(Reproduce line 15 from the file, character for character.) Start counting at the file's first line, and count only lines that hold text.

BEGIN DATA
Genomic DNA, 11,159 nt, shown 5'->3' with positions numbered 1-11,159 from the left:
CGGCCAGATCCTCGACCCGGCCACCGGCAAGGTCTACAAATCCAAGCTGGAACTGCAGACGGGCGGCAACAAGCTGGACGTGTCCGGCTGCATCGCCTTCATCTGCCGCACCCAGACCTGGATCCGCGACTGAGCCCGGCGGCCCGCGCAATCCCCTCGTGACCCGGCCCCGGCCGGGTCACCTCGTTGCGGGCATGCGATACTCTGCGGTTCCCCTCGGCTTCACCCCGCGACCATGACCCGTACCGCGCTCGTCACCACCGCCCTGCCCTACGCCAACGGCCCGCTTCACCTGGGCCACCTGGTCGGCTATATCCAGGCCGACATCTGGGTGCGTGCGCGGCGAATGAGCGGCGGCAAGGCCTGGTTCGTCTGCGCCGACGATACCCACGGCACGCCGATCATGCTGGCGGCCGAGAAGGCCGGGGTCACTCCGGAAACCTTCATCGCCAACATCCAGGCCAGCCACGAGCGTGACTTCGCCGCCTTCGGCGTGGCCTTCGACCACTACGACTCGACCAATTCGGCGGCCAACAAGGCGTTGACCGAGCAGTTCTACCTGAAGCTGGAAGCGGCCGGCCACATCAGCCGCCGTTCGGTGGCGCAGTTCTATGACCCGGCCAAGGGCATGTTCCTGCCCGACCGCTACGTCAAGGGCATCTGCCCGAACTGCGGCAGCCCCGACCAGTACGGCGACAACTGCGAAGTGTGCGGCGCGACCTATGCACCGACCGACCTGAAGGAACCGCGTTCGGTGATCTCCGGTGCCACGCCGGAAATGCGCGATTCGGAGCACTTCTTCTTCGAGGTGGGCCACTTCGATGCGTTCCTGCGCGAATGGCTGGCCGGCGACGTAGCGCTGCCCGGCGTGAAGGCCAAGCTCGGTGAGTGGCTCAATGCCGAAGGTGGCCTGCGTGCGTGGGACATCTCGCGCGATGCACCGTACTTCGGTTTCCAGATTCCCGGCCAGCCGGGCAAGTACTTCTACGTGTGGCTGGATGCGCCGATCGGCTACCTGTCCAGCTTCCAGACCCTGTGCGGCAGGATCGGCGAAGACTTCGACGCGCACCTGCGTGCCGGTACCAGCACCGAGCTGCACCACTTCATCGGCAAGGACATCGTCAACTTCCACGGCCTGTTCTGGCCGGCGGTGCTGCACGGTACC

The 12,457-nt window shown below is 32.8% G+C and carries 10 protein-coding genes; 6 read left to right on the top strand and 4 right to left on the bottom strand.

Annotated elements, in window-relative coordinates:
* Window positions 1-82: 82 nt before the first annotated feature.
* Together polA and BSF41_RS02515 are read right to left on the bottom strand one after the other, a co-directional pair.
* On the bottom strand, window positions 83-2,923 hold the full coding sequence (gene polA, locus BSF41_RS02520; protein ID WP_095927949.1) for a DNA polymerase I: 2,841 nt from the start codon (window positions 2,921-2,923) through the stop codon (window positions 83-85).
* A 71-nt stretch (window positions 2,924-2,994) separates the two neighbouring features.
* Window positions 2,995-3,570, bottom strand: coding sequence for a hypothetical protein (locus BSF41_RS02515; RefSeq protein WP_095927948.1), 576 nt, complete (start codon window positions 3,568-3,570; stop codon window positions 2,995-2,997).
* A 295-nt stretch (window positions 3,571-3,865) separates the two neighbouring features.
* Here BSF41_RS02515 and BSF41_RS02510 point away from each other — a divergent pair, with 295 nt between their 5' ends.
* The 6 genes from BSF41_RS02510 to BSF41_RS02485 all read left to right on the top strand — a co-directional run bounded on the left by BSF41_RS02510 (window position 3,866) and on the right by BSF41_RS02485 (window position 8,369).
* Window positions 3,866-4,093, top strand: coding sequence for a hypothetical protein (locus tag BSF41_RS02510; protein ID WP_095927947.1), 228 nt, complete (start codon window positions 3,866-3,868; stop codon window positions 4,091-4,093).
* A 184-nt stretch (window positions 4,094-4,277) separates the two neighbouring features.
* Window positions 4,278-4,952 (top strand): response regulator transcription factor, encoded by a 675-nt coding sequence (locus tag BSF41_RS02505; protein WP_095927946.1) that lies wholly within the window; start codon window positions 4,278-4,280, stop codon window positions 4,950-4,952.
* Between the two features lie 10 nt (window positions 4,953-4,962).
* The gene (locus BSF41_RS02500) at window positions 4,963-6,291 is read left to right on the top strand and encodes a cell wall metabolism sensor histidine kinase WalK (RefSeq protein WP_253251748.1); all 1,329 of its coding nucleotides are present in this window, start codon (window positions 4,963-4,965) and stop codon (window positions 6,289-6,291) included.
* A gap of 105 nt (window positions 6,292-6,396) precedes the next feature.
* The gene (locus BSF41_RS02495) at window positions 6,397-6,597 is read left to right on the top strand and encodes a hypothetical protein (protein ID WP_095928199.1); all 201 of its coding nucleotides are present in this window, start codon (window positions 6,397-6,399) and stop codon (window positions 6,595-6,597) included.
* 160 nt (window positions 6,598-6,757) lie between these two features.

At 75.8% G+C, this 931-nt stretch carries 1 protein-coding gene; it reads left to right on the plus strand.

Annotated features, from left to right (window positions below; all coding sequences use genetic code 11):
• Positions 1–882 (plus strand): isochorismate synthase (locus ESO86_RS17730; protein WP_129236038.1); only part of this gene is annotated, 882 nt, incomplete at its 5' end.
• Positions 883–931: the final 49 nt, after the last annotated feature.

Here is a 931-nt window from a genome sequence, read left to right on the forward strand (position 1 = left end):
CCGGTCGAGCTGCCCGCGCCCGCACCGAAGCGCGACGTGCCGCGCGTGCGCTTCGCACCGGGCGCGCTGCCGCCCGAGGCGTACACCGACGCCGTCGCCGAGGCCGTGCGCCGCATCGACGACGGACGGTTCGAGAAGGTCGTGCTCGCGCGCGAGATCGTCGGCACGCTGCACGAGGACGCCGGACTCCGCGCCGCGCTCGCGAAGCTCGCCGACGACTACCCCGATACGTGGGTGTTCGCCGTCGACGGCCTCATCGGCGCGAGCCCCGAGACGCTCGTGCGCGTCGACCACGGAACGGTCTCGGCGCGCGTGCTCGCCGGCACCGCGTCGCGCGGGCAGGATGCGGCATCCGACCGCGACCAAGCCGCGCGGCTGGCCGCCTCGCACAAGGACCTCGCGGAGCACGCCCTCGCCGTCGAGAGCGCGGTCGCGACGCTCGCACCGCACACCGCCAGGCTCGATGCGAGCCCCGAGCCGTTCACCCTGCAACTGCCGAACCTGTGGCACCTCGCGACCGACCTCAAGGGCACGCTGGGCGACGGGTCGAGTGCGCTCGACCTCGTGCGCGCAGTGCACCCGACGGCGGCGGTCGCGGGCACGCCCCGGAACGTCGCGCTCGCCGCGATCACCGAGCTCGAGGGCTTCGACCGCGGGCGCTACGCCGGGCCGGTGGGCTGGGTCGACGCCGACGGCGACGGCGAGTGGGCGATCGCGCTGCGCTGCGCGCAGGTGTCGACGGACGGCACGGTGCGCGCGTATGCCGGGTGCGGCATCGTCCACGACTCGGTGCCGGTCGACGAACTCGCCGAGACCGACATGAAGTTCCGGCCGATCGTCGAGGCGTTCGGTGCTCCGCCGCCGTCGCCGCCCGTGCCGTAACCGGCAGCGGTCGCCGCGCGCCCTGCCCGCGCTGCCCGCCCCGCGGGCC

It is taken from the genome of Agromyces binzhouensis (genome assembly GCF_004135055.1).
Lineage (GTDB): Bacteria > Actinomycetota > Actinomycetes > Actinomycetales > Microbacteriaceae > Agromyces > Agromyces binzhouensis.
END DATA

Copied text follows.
* Window positions 4,278-4,952 (top strand): response regulator transcription factor, encoded by a 675-nt coding sequence (locus tag BSF41_RS02505; protein WP_095927946.1) that lies wholly within the window; start codon window positions 4,278-4,280, stop codon window positions 4,950-4,952.